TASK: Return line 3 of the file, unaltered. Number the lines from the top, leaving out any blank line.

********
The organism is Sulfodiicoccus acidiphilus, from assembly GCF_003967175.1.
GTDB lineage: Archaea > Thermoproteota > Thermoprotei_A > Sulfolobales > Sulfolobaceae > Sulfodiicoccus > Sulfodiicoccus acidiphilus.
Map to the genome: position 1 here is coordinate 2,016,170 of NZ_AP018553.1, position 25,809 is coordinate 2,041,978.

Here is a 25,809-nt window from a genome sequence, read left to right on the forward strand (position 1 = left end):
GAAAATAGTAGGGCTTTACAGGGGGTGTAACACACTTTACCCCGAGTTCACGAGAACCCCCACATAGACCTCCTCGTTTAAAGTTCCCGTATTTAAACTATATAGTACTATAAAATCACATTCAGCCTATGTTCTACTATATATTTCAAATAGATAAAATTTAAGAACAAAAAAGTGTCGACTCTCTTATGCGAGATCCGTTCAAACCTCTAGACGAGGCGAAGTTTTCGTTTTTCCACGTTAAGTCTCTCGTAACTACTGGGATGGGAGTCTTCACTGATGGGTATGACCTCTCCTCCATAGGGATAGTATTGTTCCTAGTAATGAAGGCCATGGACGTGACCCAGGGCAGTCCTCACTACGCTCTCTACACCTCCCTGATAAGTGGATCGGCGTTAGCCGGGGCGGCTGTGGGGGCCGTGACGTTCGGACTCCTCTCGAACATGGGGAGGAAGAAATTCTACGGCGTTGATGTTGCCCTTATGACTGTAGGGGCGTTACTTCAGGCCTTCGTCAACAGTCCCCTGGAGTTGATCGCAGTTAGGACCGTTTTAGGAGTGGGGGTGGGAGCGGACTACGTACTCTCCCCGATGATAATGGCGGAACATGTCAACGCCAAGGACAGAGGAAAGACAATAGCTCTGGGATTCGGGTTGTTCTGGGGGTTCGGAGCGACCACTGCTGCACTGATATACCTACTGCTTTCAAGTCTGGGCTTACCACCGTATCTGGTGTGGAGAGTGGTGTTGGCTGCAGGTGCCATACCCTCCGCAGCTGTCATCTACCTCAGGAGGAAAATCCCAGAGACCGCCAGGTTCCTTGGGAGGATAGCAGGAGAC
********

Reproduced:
Map to the genome: position 1 here is coordinate 2,016,170 of NZ_AP018553.1, position 25,809 is coordinate 2,041,978.